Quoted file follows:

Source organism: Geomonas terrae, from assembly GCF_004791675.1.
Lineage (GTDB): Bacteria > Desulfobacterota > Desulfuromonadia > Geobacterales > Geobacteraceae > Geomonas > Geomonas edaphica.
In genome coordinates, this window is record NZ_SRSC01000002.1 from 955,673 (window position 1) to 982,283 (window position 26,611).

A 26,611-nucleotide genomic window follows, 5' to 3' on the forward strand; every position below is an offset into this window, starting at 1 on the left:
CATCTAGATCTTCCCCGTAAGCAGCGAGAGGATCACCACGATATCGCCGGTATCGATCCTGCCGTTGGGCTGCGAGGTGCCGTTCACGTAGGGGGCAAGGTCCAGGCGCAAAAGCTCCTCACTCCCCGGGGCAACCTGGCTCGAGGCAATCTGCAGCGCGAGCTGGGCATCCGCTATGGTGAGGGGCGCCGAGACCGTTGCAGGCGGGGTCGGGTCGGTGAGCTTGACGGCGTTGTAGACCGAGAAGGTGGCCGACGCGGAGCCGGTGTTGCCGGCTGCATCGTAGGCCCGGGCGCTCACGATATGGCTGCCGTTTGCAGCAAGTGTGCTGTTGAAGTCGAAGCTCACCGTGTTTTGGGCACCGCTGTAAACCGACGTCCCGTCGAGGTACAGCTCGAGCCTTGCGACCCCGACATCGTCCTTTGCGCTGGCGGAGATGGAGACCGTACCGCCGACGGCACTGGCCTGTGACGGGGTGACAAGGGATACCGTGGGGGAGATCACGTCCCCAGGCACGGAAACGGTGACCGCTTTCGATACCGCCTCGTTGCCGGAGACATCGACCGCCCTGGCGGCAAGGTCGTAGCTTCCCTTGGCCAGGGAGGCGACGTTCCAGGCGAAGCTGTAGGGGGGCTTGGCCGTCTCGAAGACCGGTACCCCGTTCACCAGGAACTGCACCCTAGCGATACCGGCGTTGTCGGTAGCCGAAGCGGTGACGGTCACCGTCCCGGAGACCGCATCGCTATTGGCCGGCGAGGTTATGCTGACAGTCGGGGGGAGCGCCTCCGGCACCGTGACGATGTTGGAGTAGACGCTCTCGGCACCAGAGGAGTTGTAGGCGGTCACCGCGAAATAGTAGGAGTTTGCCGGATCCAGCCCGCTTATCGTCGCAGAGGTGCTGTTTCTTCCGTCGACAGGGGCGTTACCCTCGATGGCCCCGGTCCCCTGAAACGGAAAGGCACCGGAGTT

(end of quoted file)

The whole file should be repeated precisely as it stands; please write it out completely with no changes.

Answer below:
Source organism: Geomonas terrae, from assembly GCF_004791675.1.
Lineage (GTDB): Bacteria > Desulfobacterota > Desulfuromonadia > Geobacterales > Geobacteraceae > Geomonas > Geomonas edaphica.
In genome coordinates, this window is record NZ_SRSC01000002.1 from 955,673 (window position 1) to 982,283 (window position 26,611).

A 26,611-nucleotide genomic window follows, 5' to 3' on the forward strand; every position below is an offset into this window, starting at 1 on the left:
CATCTAGATCTTCCCCGTAAGCAGCGAGAGGATCACCACGATATCGCCGGTATCGATCCTGCCGTTGGGCTGCGAGGTGCCGTTCACGTAGGGGGCAAGGTCCAGGCGCAAAAGCTCCTCACTCCCCGGGGCAACCTGGCTCGAGGCAATCTGCAGCGCGAGCTGGGCATCCGCTATGGTGAGGGGCGCCGAGACCGTTGCAGGCGGGGTCGGGTCGGTGAGCTTGACGGCGTTGTAGACCGAGAAGGTGGCCGACGCGGAGCCGGTGTTGCCGGCTGCATCGTAGGCCCGGGCGCTCACGATATGGCTGCCGTTTGCAGCAAGTGTGCTGTTGAAGTCGAAGCTCACCGTGTTTTGGGCACCGCTGTAAACCGACGTCCCGTCGAGGTACAGCTCGAGCCTTGCGACCCCGACATCGTCCTTTGCGCTGGCGGAGATGGAGACCGTACCGCCGACGGCACTGGCCTGTGACGGGGTGACAAGGGATACCGTGGGGGAGATCACGTCCCCAGGCACGGAAACGGTGACCGCTTTCGATACCGCCTCGTTGCCGGAGACATCGACCGCCCTGGCGGCAAGGTCGTAGCTTCCCTTGGCCAGGGAGGCGACGTTCCAGGCGAAGCTGTAGGGGGGCTTGGCCGTCTCGAAGACCGGTACCCCGTTCACCAGGAACTGCACCCTAGCGATACCGGCGTTGTCGGTAGCCGAAGCGGTGACGGTCACCGTCCCGGAGACCGCATCGCTATTGGCCGGCGAGGTTATGCTGACAGTCGGGGGGAGCGCCTCCGGCACCGTGACGATGTTGGAGTAGACGCTCTCGGCACCAGAGGAGTTGTAGGCGGTCACCGCGAAATAGTAGGAGTTTGCCGGATCCAGCCCGCTTATCGTCGCAGAGGTGCTGTTTCTTCCGTCGACAGGGGCGTTACCCTCGATGGCCCCGGTCCCCTGAAACGGAAAGGCACCGGAGTT